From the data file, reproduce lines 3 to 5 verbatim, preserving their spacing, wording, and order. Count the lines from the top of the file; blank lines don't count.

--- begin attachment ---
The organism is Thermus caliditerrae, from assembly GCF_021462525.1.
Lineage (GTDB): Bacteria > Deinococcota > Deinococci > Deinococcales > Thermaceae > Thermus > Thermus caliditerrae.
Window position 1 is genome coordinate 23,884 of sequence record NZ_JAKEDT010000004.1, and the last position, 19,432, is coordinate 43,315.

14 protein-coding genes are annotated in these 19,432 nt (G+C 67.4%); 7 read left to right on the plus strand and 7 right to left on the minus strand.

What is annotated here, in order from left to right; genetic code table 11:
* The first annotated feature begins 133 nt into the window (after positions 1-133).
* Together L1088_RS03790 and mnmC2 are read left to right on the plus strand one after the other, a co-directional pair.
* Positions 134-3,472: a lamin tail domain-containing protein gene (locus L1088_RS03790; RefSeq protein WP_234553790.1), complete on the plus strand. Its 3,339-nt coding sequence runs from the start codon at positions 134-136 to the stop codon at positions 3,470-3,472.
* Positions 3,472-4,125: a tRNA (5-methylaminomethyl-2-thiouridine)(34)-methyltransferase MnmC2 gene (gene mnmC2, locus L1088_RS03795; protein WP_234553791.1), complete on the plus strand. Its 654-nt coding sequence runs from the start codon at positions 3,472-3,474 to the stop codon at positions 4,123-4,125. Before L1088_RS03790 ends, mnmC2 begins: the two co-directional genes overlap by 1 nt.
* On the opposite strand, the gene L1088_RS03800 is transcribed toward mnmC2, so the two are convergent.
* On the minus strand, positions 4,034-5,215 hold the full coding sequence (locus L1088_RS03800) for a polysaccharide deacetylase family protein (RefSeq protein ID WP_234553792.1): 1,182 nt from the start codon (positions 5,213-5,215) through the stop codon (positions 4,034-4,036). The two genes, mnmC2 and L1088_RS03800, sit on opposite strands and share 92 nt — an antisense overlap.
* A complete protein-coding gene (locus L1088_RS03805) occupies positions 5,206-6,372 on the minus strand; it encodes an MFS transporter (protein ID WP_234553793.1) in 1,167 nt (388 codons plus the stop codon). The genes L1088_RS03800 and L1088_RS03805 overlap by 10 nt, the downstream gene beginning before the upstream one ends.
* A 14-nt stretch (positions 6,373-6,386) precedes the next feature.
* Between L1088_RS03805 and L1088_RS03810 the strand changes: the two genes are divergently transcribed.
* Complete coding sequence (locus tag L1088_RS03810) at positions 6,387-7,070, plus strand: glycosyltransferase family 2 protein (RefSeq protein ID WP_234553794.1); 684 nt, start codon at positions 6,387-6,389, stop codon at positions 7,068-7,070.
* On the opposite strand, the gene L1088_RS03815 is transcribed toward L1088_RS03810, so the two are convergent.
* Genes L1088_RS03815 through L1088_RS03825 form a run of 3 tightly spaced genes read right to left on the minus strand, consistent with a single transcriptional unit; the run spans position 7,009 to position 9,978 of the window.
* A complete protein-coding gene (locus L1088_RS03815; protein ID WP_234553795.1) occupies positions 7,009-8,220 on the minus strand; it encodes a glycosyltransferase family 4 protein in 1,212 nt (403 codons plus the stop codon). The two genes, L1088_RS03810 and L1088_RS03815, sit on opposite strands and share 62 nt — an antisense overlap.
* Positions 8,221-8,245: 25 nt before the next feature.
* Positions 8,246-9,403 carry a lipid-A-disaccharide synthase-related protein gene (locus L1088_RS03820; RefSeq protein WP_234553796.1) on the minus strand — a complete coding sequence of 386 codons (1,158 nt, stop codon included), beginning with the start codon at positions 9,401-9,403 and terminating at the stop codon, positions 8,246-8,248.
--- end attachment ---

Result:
Window position 1 is genome coordinate 23,884 of sequence record NZ_JAKEDT010000004.1, and the last position, 19,432, is coordinate 43,315.

14 protein-coding genes are annotated in these 19,432 nt (G+C 67.4%); 7 read left to right on the plus strand and 7 right to left on the minus strand.

What is annotated here, in order from left to right; genetic code table 11: